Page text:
If children can get into it, they usually will.
Keeping kids out of trouble and away from danger can feel like a full-time job. From exposed electrical outlets and hot burners, you probably have a good idea of the perils in your home.
But what about car safety? For kids, car safety entails more than just using a car seat and buckling up.
Know These 6 Potential Dangers
Whether you have a child of your own or kids in the neighborhood, knowing these potential dangers from the National Highway Traffic Safety Administration’s “Keeping Kids Safe: Inside & Out” campaign could help save a life.
1. Backover- A backover incident typically occurs when a car coming out of a driveway or parking space backs over a child because the driver did not see him or her. Always look behind you, actively check your mirrors and back up slowly. Roll down your windows so you can hear what is happening outside of your vehicle, and teach kids to move away from a vehicle when a driver gets in.
2. Seat belt entanglement- a child may become entangled if he or she pulls the seat belt all the way out and wraps it around his or her head, neck or waist. If the seta belt locking mechanism activates, the child may not be able to free him or herself. Always ensure children are properly restrained and buckle unused seat belts.
3. Heatstroke- children’s bodies overheat easily, and infants and toddlers are among those at greatest risk for heatstroke or sunstroke. Never leave a child alone in a vehicle. Make a habit of looking in the vehicle- front and back- before exiting. If you see a child alone in a hot vehicle, call the police.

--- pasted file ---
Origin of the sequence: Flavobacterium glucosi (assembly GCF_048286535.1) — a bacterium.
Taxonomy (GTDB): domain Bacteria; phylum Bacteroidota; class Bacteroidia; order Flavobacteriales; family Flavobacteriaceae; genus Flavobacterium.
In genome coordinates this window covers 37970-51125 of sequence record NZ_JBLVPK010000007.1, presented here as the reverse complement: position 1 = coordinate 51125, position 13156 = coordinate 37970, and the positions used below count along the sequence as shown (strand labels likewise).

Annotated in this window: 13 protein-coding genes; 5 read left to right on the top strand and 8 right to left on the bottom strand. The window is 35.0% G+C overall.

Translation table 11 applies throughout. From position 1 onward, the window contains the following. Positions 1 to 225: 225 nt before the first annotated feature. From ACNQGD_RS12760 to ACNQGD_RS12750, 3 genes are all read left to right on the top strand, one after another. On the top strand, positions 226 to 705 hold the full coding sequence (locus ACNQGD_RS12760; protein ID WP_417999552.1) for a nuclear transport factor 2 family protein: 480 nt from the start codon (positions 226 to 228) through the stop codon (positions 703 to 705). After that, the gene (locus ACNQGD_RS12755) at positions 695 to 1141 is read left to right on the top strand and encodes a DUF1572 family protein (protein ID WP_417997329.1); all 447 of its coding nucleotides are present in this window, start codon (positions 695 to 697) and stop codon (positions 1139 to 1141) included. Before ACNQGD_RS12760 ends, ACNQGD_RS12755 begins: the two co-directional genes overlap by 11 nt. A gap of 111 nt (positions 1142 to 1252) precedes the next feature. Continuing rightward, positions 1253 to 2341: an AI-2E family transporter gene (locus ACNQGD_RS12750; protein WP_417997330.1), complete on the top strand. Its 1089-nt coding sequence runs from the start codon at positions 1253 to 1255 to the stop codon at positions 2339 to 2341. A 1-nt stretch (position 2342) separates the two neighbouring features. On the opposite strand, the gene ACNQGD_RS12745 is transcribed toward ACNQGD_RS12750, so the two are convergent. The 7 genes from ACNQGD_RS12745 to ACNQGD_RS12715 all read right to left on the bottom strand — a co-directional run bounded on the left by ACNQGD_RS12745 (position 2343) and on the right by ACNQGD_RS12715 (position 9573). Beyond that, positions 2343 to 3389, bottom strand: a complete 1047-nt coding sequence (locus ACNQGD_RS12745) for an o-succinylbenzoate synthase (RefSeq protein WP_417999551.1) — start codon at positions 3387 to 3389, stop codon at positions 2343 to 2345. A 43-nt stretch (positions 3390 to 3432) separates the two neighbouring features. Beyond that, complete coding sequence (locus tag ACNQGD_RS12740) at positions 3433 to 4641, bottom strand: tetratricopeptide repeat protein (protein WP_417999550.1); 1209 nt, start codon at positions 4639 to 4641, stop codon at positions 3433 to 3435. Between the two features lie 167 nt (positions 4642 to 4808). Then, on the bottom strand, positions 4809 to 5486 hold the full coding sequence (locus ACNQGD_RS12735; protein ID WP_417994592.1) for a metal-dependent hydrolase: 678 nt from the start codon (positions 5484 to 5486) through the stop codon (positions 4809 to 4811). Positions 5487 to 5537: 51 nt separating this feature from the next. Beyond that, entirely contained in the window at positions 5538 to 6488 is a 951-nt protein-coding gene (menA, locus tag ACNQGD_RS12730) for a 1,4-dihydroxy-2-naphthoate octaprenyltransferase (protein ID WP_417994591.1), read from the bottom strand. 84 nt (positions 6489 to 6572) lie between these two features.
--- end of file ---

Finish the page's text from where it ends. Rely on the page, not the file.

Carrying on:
4. Vehicle rollaway- with the key in the ignition, automatic transmissions may be shifted out of park even if the vehicle’s engine is off and the driver’s foot is not on the brake. Never leave a key in the ignition or in the “on” position when you walk away from your car. Teach children not to play in or around cars.
5. Power windows- a child may be injured when a window closes on his or her finger, wrist or hand, and could even be strangled by a power window. If available, activate the power window lock switch and teach your children not to play with window switches.
6. Trunk entrapment- a game of hide-and-seek could cause a curious child to be trapped in the trunk, where temperatures rise very quickly. Check the trunk right away if your child is missing and always lock your car doors and trunk. Always keeps keys and remote entry devices out of sight and reach of children.
For further information on child safety, visit the NHTSA child passenger safety page at www.nhtsa.dot.gov.
We understand the importance of keeping kids safe. If you have questions, please contact us at (937) 592-4871 or visit our website.